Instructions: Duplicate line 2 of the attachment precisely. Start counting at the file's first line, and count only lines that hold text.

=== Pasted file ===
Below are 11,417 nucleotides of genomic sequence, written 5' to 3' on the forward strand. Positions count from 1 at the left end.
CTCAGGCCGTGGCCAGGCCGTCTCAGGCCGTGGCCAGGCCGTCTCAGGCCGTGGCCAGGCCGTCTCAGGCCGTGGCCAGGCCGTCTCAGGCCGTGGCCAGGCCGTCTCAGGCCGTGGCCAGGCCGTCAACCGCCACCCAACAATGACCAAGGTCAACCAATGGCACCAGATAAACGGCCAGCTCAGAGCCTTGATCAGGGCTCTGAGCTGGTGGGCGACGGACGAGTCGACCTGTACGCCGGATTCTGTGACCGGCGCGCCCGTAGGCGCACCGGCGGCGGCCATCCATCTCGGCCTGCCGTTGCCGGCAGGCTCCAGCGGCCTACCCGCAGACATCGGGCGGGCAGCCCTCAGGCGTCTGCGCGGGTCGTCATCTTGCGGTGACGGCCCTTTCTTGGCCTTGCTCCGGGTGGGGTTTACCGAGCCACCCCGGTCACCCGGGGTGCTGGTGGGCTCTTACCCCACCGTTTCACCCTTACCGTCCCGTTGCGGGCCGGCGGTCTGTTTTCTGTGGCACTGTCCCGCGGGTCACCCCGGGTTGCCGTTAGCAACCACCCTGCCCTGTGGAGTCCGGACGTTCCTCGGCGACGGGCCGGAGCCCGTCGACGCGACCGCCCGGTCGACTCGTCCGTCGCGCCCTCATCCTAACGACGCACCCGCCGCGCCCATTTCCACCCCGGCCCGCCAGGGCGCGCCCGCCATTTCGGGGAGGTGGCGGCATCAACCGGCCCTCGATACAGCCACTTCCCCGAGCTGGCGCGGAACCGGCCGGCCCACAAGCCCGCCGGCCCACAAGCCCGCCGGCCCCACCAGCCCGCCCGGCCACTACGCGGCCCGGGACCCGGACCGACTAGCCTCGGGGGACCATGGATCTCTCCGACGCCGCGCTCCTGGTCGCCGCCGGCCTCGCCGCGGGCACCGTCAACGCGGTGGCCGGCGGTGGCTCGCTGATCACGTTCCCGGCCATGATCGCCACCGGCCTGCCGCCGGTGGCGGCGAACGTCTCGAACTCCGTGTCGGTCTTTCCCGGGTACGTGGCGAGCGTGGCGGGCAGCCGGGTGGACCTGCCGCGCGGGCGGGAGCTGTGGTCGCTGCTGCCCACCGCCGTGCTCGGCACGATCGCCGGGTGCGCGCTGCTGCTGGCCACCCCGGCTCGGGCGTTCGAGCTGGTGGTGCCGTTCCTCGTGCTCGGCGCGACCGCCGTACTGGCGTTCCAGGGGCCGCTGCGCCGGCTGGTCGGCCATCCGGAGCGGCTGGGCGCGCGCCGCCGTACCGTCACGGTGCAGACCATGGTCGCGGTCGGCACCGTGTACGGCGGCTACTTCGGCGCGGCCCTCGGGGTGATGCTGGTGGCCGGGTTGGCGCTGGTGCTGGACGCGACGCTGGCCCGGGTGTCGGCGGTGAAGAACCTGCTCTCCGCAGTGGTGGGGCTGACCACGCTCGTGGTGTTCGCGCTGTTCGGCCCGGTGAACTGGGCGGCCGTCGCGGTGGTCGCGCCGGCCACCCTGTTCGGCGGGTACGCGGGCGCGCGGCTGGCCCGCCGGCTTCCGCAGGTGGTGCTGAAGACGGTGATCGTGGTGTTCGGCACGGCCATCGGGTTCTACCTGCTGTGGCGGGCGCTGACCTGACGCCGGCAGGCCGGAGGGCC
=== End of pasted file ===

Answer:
CTCAGGCCGTGGCCAGGCCGTCTCAGGCCGTGGCCAGGCCGTCTCAGGCCGTGGCCAGGCCGTCTCAGGCCGTGGCCAGGCCGTCTCAGGCCGTGGCCAGGCCGTCTCAGGCCGTGGCCAGGCCGTCAACCGCCACCCAACAATGACCAAGGTCAACCAATGGCACCAGATAAACGGCCAGCTCAGAGCCTTGATCAGGGCTCTGAGCTGGTGGGCGACGGACGAGTCGACCTGTACGCCGGATTCTGTGACCGGCGCGCCCGTAGGCGCACCGGCGGCGGCCATCCATCTCGGCCTGCCGTTGCCGGCAGGCTCCAGCGGCCTACCCGCAGACATCGGGCGGGCAGCCCTCAGGCGTCTGCGCGGGTCGTCATCTTGCGGTGACGGCCCTTTCTTGGCCTTGCTCCGGGTGGGGTTTACCGAGCCACCCCGGTCACCCGGGGTGCTGGTGGGCTCTTACCCCACCGTTTCACCCTTACCGTCCCGTTGCGGGCCGGCGGTCTGTTTTCTGTGGCACTGTCCCGCGGGTCACCCCGGGTTGCCGTTAGCAACCACCCTGCCCTGTGGAGTCCGGACGTTCCTCGGCGACGGGCCGGAGCCCGTCGACGCGACCGCCCGGTCGACTCGTCCGTCGCGCCCTCATCCTAACGACGCACCCGCCGCGCCCATTTCCACCCCGGCCCGCCAGGGCGCGCCCGCCATTTCGGGGAGGTGGCGGCATCAACCGGCCCTCGATACAGCCACTTCCCCGAGCTGGCGCGGAACCGGCCGGCCCACAAGCCCGCCGGCCCACAAGCCCGCCGGCCCCACCAGCCCGCCCGGCCACTACGCGGCCCGGGACCCGGACCGACTAGCCTCGGGGGACCATGGATCTCTCCGACGCCGCGCTCCTGGTCGCCGCCGGCCTCGCCGCGGGCACCGTCAACGCGGTGGCCGGCGGTGGCTCGCTGATCACGTTCCCGGCCATGATCGCCACCGGCCTGCCGCCGGTGGCGGCGAACGTCTCGAACTCCGTGTCGGTCTTTCCCGGGTACGTGGCGAGCGTGGCGGGCAGCCGGGTGGACCTGCCGCGCGGGCGGGAGCTGTGGTCGCTGCTGCCCACCGCCGTGCTCGGCACGATCGCCGGGTGCGCGCTGCTGCTGGCCACCCCGGCTCGGGCGTTCGAGCTGGTGGTGCCGTTCCTCGTGCTCGGCGCGACCGCCGTACTGGCGTTCCAGGGGCCGCTGCGCCGGCTGGTCGGCCATCCGGAGCGGCTGGGCGCGCGCCGCCGTACCGTCACGGTGCAGACCATGGTCGCGGTCGGCACCGTGTACGGCGGCTACTTCGGCGCGGCCCTCGGGGTGATGCTGGTGGCCGGGTTGGCGCTGGTGCTGGACGCGACGCTGGCCCGGGTGTCGGCGGTGAAGAACCTGCTCTCCGCAGTGGTGGGGCTGACCACGCTCGTGGTGTTCGCGCTGTTCGGCCCGGTGAACTGGGCGGCCGTCGCGGTGGTCGCGCCGGCCACCCTGTTCGGCGGGTACGCGGGCGCGCGGCTGGCCCGCCGGCTTCCGCAGGTGGTGCTGAAGACGGTGATCGTGGTGTTCGGCACGGCCATCGGGTTCTACCTGCTGTGGCGGGCGCTGACCTGACGCCGGCAGGCCGGAGGGCC